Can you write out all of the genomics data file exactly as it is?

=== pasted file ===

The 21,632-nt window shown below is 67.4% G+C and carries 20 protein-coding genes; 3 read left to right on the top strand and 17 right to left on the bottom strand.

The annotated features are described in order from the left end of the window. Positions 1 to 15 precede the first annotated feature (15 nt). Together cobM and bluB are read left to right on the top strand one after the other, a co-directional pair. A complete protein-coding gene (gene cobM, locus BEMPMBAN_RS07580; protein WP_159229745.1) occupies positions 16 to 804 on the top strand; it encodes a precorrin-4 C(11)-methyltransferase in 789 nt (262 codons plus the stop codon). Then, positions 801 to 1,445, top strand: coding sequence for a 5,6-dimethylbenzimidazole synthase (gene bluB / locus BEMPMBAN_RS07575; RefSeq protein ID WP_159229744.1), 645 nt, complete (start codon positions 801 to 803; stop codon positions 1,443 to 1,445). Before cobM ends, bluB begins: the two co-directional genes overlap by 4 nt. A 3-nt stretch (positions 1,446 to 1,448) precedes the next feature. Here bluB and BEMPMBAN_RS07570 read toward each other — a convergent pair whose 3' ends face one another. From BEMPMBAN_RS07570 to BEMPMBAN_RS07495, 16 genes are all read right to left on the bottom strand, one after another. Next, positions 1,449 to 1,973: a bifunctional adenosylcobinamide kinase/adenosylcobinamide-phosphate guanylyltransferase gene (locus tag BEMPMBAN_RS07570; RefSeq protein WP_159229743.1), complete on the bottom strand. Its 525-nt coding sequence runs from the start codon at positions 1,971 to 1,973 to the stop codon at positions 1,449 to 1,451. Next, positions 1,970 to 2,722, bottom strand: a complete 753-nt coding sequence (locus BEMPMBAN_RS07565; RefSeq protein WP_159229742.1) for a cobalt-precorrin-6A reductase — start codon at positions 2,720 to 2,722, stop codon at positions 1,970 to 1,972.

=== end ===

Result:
The 21,632-nt window shown below is 67.4% G+C and carries 20 protein-coding genes; 3 read left to right on the top strand and 17 right to left on the bottom strand.

The annotated features are described in order from the left end of the window. Positions 1 to 15 precede the first annotated feature (15 nt). Together cobM and bluB are read left to right on the top strand one after the other, a co-directional pair. A complete protein-coding gene (gene cobM, locus BEMPMBAN_RS07580; protein WP_159229745.1) occupies positions 16 to 804 on the top strand; it encodes a precorrin-4 C(11)-methyltransferase in 789 nt (262 codons plus the stop codon). Then, positions 801 to 1,445, top strand: coding sequence for a 5,6-dimethylbenzimidazole synthase (gene bluB / locus BEMPMBAN_RS07575; RefSeq protein ID WP_159229744.1), 645 nt, complete (start codon positions 801 to 803; stop codon positions 1,443 to 1,445). Before cobM ends, bluB begins: the two co-directional genes overlap by 4 nt. A 3-nt stretch (positions 1,446 to 1,448) precedes the next feature. Here bluB and BEMPMBAN_RS07570 read toward each other — a convergent pair whose 3' ends face one another. From BEMPMBAN_RS07570 to BEMPMBAN_RS07495, 16 genes are all read right to left on the bottom strand, one after another. Next, positions 1,449 to 1,973: a bifunctional adenosylcobinamide kinase/adenosylcobinamide-phosphate guanylyltransferase gene (locus tag BEMPMBAN_RS07570; RefSeq protein WP_159229743.1), complete on the bottom strand. Its 525-nt coding sequence runs from the start codon at positions 1,971 to 1,973 to the stop codon at positions 1,449 to 1,451. Next, positions 1,970 to 2,722, bottom strand: a complete 753-nt coding sequence (locus BEMPMBAN_RS07565; RefSeq protein WP_159229742.1) for a cobalt-precorrin-6A reductase — start codon at positions 2,720 to 2,722, stop codon at positions 1,970 to 1,972.